Fingerprinted in Bulgaria: Will I be sent back?

You asked Refugee.Info: I was fingerprinted in Bulgaria. If I go to another European country, will I be sent back?

Answer: You may be sent back to Bulgaria. Unfortunately, there is no way to know for sure.

Photo: DEUTSCHLAND.de

Why would another country send me back to Bulgaria?

If you were fingerprinted in Bulgaria, other countries in Europe can ask Bulgaria to take you back.

Most European countries have signed the “Dublin agreement,” which governs which country should examine your asylum application.

The countries that signed the agreement are referred to as “Dublin countries.”

Under the agreement, refugees must file for asylum in the first Dublin country they enter.

If they leave that country without approval, other Dublin countries can send them back.

How do they know I was in Bulgaria?

When you gave Bulgaria your fingerprints, authorities entered them into the European Central Database, or Eurodac.

Eurodac usually keeps fingerprint information for about 10 years.

Other Dublin countries can use Eurodac to find out if you first entered Europe via Bulgaria.

Photo: European Union

Which countries are sending people back to Bulgaria?

If you were fingerprinted in Bulgaria, any Dublin country could request to send you back. Here is what we know:

Data for 2016

In 2016, 624 people were transferred to Bulgaria. Eurostat data does not list which countries transferred these 624 people.

Also in 2016, countries filed 10,386 requests to return refugees to Bulgaria, according to the Bulgarian State Agency for Refugees.

Eurostat data shows that 24 European Union countries, along with Switzerland, Norway and Iceland, made requests to send people back to Bulgaria in 2016.

Data for 2017

Lawyers from the Bulgarian Helsinki Committee told Refugee.Info that recently, Austria has been filing the majority of requests to deport people back to Bulgaria.

According to the Bulgarian State Agency for Refugees, in August and September 2017 alone:

  • Other countries requested to deport 1,443 people to Bulgaria.

  • Bulgaria accepted 129 people.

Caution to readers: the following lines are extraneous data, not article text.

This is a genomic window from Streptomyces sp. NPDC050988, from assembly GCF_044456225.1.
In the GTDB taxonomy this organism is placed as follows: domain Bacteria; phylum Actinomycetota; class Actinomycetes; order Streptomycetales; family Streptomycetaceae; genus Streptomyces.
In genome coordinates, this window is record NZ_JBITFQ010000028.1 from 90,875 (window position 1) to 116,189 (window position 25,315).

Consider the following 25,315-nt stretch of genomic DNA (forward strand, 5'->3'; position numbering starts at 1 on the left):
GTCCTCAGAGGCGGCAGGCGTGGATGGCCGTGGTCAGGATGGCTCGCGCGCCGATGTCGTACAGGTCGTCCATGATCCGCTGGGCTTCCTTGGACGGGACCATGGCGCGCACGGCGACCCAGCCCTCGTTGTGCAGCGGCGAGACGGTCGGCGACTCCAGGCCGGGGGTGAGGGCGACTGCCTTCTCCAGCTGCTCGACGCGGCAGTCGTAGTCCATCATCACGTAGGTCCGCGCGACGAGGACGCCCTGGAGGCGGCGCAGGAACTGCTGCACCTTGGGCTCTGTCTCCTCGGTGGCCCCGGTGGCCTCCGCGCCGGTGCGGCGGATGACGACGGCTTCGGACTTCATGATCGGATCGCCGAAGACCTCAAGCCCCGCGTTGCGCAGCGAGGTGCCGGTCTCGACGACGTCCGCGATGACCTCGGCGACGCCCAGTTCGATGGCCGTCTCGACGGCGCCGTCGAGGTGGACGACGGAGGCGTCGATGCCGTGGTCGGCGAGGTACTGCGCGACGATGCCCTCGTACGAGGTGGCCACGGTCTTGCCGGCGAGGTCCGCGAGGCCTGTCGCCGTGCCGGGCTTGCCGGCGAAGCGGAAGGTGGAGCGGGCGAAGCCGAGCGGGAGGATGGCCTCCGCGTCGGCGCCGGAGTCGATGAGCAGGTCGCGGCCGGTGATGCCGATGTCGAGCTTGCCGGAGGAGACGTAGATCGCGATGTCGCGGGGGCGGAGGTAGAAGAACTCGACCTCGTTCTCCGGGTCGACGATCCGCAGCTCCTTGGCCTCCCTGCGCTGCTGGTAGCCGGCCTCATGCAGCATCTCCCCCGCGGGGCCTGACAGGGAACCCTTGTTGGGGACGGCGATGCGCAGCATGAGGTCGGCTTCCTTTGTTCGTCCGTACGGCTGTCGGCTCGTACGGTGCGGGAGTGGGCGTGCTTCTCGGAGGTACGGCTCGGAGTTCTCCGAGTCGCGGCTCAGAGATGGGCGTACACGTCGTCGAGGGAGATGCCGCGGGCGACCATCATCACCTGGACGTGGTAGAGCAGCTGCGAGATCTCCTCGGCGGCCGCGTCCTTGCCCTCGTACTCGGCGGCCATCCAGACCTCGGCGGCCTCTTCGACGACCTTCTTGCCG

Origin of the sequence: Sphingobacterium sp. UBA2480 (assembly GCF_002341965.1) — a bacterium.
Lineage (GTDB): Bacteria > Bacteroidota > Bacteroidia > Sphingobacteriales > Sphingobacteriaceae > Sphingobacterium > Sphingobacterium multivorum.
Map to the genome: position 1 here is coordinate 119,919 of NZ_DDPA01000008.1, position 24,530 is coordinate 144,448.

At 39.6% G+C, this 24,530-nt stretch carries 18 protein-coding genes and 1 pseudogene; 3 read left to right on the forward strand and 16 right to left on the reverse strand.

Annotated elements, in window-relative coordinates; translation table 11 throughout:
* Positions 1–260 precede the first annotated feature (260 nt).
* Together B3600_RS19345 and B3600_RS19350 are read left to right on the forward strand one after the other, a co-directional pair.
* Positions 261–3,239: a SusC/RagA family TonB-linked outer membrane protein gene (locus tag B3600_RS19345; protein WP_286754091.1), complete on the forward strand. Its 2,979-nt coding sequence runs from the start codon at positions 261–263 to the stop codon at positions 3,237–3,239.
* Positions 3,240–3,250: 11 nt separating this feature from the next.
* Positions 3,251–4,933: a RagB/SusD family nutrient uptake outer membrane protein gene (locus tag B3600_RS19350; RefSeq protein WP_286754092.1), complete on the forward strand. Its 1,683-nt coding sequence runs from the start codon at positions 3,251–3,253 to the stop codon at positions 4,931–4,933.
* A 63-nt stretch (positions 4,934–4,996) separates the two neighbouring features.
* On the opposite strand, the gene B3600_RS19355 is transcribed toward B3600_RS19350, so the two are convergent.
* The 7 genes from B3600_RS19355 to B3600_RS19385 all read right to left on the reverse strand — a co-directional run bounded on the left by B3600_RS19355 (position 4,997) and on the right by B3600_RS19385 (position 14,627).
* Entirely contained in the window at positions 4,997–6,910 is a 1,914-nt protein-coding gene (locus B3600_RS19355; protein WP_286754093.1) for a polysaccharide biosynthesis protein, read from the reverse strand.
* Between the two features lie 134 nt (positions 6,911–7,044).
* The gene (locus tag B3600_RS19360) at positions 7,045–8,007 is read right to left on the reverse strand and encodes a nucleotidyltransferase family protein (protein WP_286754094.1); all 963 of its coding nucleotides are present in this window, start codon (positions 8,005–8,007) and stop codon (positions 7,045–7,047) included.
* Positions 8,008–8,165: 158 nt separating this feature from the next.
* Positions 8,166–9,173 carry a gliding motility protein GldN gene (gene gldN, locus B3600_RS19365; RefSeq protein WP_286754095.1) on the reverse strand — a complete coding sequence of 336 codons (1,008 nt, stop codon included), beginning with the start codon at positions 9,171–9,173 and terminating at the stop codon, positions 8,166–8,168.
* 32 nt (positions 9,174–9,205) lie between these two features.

• 30 people were transferred to Bulgaria.

Note: Transfers usually happen several months after they are requested.

How does it work?

Sometimes, countries decide not to transfer people back to a country they think has limited opportunities or ill treatment for refugees.

Other times, countries decide to ask to send people back to the first Dublin country they entered.

Bulgaria can also refuse to take people back. The country has not said why it decides to refuse some transfers.

When a Dublin country requests to send you back to Bulgaria, a process begins.

How long the process takes, and what happens at the end, depends on which country is making the request.

The process often takes several months.

Important to remember

Even if some Dublin countries are not currently sending many people back to Bulgaria, they could start making more requests to return people there at any time.

No country has explicitly refused to send refugees back to Bulgaria.

Photo: Elite NWO Agenda

Get legal help

If you were fingerprinted in Bulgaria but have moved to another country without permission, get legal advice from a qualified attorney in the country where you are.

The website Refugee Legal Aid Information has a table of legal aid organizations by country. It is available in many languages. Refugee.Info has not independently verified the information on this website.